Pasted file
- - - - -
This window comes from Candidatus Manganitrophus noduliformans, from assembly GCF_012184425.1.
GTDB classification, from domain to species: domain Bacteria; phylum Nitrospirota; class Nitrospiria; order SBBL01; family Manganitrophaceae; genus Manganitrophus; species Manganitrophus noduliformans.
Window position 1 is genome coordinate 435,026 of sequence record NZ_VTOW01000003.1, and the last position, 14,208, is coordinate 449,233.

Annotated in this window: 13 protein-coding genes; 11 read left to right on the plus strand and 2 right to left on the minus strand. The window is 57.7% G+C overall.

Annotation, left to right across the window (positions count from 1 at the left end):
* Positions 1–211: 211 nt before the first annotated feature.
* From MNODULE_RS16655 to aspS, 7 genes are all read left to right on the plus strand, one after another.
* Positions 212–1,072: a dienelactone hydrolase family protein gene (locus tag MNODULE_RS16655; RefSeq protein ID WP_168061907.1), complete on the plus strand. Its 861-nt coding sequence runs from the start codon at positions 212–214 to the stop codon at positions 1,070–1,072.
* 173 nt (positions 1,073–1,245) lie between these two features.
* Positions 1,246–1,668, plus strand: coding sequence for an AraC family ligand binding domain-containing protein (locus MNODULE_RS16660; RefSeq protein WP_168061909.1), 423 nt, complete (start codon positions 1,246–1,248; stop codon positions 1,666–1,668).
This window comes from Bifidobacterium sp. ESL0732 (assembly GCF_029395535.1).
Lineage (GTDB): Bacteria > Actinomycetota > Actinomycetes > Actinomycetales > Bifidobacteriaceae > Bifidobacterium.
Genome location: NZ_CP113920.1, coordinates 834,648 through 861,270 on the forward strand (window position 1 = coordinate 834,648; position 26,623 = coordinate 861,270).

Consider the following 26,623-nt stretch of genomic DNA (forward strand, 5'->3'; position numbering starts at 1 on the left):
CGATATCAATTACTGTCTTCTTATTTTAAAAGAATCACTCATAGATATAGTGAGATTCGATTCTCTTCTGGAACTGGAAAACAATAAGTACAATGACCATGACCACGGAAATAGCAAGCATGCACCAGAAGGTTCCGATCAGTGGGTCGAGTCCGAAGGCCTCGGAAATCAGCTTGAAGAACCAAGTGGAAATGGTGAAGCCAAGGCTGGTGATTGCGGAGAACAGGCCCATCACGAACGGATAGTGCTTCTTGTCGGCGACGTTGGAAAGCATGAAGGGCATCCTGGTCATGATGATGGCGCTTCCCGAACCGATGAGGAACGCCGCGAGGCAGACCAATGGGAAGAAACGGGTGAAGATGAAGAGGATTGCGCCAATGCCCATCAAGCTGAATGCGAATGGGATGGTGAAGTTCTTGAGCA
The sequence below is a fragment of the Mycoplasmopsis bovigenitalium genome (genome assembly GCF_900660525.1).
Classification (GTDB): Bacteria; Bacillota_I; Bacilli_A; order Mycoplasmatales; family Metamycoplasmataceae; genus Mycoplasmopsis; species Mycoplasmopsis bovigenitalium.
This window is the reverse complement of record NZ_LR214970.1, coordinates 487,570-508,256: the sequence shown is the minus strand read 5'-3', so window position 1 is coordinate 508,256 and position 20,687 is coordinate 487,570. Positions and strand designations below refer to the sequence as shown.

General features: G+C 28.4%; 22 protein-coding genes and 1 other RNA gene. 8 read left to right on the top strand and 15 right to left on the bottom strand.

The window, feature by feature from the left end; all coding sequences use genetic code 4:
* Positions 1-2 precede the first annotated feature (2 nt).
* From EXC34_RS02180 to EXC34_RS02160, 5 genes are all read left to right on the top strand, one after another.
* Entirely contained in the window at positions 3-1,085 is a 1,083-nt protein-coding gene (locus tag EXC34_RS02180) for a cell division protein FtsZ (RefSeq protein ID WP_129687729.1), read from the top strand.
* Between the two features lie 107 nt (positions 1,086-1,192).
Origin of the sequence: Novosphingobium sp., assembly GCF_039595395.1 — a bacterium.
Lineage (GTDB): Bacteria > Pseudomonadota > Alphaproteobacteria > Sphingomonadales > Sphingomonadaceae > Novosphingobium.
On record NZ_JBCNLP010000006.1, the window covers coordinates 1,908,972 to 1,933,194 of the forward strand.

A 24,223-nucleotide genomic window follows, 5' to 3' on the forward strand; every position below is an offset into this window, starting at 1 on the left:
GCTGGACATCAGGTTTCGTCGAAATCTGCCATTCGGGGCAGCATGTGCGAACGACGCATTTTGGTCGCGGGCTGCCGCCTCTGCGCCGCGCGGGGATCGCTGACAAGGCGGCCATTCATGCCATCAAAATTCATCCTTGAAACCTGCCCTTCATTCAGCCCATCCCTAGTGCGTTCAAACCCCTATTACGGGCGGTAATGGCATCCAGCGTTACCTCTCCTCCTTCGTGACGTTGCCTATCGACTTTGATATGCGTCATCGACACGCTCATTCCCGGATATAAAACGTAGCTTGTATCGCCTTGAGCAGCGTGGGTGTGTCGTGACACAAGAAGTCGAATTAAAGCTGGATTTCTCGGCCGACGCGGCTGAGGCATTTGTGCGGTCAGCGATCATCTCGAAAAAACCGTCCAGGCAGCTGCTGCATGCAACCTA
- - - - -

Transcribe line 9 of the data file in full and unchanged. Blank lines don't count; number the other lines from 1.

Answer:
* 173 nt (positions 1,073–1,245) lie between these two features.